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Scotland (Gaelic: Alba) is a land that occupies the northern third of the island of Britain. It is bounded by England to the south, the North Sea to the east, the Atlantic Ocean to the north and west, and the North Channel and Irish Sea to the southwest. In addition to the mainland, Scotland has many islands, including the Northern Isles, the Hebrides, and the Orkneys. To the Order of Hermes, Scotland comprises the Loch Leglean Tribunal.


The main land of Scotland comprises the northern third of the island of Britain, which lies off the northwest coast of Continental Europe. Scotland's highest point is the summit of Beinn Nibheis, also the highest point in Britain, in Lochaber, while Scotland's longest river, the River Tatha, flows for a distance of 120 miles.

The country has three main sub-divisions; the Highlands, the Central Lowlands, and the Southern Uplands. There are numerous bodies of fresh water including Loch Lomond and Loch Ness. Some parts of the coastline consist of machair, a low lying dune pasture land.

The climate of Scotland is temperate and oceanic, and tends to be very changeable. It is warmed by the sea, and as such has milder winters but cooler, wetter summers. In general, the west of Scotland is usually warmer than the east, owing to the influence of the Atlantic the colder temperatures of the North Sea. Tiree, in the Inner Hebrides, is one of the sunniest places in the country. Rainfall varies widely across Scotland; the western highlands are the wettest place; much of lowland Scotland is significantly drier. Heavy snowfall is not common in the lowlands, but becomes more common with altitude.

Scotland's wildlife is typical of northwest Europe. The flora of the country is varied incorporating both deciduous and coniferous woodland and moorland and tundra species, including many ancient trees.


Scotland was occupied from the earliest times by the Picts, the indigenous inhabitants of Britain. These folk raised many cairns and megaliths, many of which still stand.

The only surviving pre-Roman account of Scotland originated with the Greek Pytheas of Massalia who circumnavigated the British islands (which he called Pretaniké) in 325 BC, but the record of his visit dates from much later.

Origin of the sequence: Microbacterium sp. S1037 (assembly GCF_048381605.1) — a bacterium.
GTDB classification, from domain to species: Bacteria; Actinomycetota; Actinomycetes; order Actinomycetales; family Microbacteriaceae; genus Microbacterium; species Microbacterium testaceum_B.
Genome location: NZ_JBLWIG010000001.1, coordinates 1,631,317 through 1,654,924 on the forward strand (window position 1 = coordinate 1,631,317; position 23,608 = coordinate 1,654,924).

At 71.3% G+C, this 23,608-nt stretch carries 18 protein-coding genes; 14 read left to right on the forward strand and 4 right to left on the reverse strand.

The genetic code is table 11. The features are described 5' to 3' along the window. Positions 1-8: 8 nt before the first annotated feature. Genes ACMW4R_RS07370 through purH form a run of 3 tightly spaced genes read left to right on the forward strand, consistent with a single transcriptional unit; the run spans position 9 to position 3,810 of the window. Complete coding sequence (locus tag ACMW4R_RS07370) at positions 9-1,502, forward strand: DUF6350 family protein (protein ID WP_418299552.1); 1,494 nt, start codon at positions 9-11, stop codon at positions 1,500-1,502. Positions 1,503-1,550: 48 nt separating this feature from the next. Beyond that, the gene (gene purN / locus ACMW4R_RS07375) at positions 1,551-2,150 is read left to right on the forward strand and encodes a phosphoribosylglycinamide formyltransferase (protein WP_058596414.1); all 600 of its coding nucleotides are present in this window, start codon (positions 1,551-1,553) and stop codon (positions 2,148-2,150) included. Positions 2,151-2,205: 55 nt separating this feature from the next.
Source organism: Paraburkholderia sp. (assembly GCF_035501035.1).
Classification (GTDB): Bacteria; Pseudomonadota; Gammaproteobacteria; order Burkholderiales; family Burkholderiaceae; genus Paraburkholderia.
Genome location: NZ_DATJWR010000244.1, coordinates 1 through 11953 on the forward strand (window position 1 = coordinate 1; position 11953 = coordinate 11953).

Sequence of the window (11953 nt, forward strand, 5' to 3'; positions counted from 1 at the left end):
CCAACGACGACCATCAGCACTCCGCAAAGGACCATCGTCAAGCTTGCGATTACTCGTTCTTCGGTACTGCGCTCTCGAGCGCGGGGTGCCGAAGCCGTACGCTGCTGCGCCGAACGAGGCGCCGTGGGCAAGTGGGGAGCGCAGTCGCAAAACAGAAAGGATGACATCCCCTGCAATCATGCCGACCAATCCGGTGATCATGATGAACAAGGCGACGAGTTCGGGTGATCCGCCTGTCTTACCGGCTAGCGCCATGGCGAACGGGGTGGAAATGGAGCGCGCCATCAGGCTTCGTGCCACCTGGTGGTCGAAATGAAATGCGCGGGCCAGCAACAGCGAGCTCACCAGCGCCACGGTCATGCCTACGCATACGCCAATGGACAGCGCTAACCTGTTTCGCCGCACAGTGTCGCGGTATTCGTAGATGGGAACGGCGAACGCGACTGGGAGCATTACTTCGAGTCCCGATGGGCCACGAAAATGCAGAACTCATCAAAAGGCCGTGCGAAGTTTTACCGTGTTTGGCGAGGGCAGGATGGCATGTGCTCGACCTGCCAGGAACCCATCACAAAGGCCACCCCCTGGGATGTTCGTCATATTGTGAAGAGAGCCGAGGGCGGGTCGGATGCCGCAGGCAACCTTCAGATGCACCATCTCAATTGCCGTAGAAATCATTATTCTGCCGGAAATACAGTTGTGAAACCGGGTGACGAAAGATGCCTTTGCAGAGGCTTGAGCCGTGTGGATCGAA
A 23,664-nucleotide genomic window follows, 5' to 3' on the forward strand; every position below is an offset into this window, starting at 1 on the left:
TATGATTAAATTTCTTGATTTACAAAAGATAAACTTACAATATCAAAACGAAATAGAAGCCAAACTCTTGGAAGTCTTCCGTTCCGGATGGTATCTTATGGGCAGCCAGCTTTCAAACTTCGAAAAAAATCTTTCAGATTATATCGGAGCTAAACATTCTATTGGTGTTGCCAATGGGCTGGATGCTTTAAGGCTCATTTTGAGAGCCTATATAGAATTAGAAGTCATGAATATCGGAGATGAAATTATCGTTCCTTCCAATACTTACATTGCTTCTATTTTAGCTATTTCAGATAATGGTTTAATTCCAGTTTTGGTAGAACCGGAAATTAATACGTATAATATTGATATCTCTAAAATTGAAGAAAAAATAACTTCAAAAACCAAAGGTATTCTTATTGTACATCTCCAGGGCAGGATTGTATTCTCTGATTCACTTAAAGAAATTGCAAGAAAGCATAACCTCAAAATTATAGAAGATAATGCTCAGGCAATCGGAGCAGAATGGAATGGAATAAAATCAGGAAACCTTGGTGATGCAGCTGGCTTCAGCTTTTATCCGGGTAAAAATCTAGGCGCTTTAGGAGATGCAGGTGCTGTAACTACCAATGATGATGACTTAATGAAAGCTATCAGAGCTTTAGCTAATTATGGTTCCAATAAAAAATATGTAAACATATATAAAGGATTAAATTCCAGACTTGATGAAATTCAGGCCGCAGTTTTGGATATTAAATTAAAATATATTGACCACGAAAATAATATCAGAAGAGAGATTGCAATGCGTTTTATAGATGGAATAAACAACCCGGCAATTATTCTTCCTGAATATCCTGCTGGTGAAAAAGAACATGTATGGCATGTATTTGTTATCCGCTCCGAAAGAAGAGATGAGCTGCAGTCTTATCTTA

The Roman invasion of Britain began in earnest in AD 43. Following a series of military successes in the south, forces led by Gnaeus Julius Agricola entered Scotland, the region called by the Romans Caledonia, in 79. The Romans met with fierce resistance from the local population. In 82 or 83 Agricola sent a fleet of galleys up round the coast of Scotland, as far as the Orkney Islands. In 84 Agricola defeated the Caledonian tribes at the Battle of Mons Graupius due to superior tactics and the use of professional troops.

Although the Romans failed to conquer Caledonia they attempted to maintain control through military outposts and built a few roads. For the next 300 years, Rome had some presence along the southern border; in 122 they began construction of what would be known as Hadrian's Wall, still considered the boundary between Scotland and the rest of Britain, and which would continue to be garrisoned by Roman troops until their withdrawl from Britain.


Starting in the 5th century waves of Irish invaders struck the west coast of Scotland, founding there the Kingdom of Dal Riata. In the 7th century Anglo-Saxons began encroaching on the southern borders.

The British Saint Ninian conducted the first Christian mission in Scotland. From his base, the Candida Casa on the Solway Firth, he spread the faith in the south and east of Scotland and in the north of England.